• Nomenclature

    0 Clearance angle 1 Inclination angle of wheelmachining the flat clearance

    Helical angle 2 Inclination angle ofwheel machining theeccentric clearance

    Adjacentcutter angle

    n1 Orientation of wheel machiningthe flat clearance

    P Lead of thecutting edge

    n2 Orientation of wheelmachining the eccentricclearance

    mR Radius ofend mill

    n3 Orientation of wheelmachining the convexclearance

    gR Radius ofgrindingwheel

    O1(xO1,yO1,zO1) Location of wheel machiningthe flat clearance

    gb Thickness ofgrindingwheel

    O2(xO2,yO2,zO3) Location of wheel machiningthe eccentric clearance

    O3(xO3,yO3,zO3) Location of wheel machiningthe convex clearance

    2 Clearance machining processes

    According to the difference of wheel types and grinding pro-cesses, the clearance geometry of end mill is generally dividedinto three kinds: flat, eccentric, and convex (Fig. 1). The flatclearance is the most common shape of end mills. As shown inFig. 1a, cup or cone-shaped wheel is used and the relativeposition to the end mill is shown. At the beginning, the wheelaxis (n1) is perpendicular to the end mill axis. To avoid thephenomenon of grinding burn caused by the overlarge contactarea, the wheel is then rotated. Therefore, the flat clearance ismainly ground by the wheel circumference. The eccentricclearance has a higher intensity and a longer tool life than theother two shapes. It is generally machined with a cylinderwheel, whose axis (n2) is coplanar with the axis of end mill(Fig. 1b). To grind a clearance angle, there must be a certainangle (2) between the two axes. The convex clearance has theminimum intensity. On the other hand, it has the easiest ma-chining process. Fig. 1c gives the wheel position relative to theendmill. The wheel axis (n3) is parallel to the endmill axis andits location could be deduced by the clearance angle 0.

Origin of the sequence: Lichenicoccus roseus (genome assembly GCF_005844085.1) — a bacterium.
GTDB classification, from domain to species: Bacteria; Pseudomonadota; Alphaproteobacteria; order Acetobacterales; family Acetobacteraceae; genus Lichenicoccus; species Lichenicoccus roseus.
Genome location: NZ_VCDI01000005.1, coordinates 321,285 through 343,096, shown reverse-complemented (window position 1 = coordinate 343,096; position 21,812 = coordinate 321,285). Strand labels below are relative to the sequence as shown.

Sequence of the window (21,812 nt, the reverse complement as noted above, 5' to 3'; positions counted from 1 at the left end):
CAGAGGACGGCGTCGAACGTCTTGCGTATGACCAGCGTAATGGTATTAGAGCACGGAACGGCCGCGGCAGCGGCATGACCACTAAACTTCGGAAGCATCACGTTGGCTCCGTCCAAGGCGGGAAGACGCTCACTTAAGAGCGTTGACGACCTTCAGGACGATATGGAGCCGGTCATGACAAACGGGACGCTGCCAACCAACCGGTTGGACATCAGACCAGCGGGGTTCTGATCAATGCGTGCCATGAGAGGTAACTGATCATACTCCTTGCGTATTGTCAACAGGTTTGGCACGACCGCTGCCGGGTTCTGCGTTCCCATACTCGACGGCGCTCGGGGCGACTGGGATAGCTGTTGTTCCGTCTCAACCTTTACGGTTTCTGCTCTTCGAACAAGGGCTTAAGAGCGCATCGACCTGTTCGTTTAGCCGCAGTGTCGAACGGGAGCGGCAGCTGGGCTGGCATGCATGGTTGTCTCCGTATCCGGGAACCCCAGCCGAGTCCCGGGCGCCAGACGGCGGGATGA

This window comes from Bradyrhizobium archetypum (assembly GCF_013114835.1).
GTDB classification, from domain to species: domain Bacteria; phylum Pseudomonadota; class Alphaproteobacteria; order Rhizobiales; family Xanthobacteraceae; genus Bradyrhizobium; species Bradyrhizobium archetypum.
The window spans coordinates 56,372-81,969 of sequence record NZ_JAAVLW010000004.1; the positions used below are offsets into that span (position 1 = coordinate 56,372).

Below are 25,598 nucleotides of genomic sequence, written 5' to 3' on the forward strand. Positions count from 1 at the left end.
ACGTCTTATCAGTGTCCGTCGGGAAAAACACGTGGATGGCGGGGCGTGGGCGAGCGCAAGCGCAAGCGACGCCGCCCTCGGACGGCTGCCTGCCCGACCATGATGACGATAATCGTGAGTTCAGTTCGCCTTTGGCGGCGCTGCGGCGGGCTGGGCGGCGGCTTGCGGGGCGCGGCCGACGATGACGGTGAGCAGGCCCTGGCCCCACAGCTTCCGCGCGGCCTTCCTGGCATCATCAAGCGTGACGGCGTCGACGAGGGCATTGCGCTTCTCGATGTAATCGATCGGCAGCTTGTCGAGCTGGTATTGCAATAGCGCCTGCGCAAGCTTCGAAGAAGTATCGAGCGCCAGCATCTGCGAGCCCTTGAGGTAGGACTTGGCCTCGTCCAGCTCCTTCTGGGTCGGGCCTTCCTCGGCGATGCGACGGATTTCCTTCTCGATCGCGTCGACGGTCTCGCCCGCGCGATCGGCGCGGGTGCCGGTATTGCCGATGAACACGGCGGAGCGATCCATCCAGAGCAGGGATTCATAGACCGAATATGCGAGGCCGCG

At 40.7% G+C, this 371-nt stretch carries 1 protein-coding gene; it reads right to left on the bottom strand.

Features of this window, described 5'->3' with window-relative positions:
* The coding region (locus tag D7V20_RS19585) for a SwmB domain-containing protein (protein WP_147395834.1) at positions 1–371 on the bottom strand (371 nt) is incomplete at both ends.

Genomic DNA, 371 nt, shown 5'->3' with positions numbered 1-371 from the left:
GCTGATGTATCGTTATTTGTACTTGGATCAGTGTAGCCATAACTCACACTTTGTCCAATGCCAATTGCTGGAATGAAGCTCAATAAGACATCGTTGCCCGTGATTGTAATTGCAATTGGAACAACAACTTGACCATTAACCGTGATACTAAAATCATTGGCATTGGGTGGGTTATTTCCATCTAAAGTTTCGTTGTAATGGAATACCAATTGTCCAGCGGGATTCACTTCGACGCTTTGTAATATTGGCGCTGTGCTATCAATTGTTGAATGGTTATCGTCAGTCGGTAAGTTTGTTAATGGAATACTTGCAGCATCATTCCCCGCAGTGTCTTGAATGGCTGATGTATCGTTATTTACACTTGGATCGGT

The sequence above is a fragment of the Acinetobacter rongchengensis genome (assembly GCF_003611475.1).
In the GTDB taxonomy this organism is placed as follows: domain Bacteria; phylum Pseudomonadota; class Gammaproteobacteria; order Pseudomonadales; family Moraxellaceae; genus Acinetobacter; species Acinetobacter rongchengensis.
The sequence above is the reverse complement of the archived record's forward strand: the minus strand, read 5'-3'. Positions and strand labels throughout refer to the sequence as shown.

In practice, the grinding process of the clearance face isusually done from shank side to end teeth. In order to calculateconveniently, all of the process is beginning at the end teeth inthis paper, which will not influence the machining result.

    3 Flat clearance machining process

    As indicated in Fig. 2, coordinate system XgYgZg representsthe wheel frame while XYZ represents the stationary end mill

    frame. In this paper, the clearance is machined only after thehelical groove has been ground, the cutter tip is located atcoordinates (mR, 0, 0) and equations are expressed in the endmill frame.

    Figure 3 shows the transformation procedures of wheelcoordinate system for flat clearance machining. Assume thatthe wheel coordinate system is coincident with the end millcoordinate XYZ at the beginning, coordinate system XgY gZ gcan be deduced by two translation parameters mR and -gRfrom O along X-axis and Z-axis, respectively. Rotating theframe XgY gZ g by an angle 0 about its Zg-axis (get thecoordinate system Xg1Y g1Z g1), flat clearance angle with avalue of 0 could be machined. In order to avoid the phenom-enon of grinding burn, which is caused by too much contactarea between wheel and clearance, the wheel is then rotated tothe coordinate system Xg2Y g2Z g2 by an angle 1 (Fig. 3).Now, the initial wheel position relative to the end mill isobtained. The wheel orientation can be expressed by thefollowing vector:

    n1 cos 1 cos 0 ; cos 1 sin 0 ; sin 1 T 1

    and the wheel location can be expressed by

    xO1 mR gR sin 1 cos 0 yO1 gR sin 1 sin 0 zO1 gR cos 1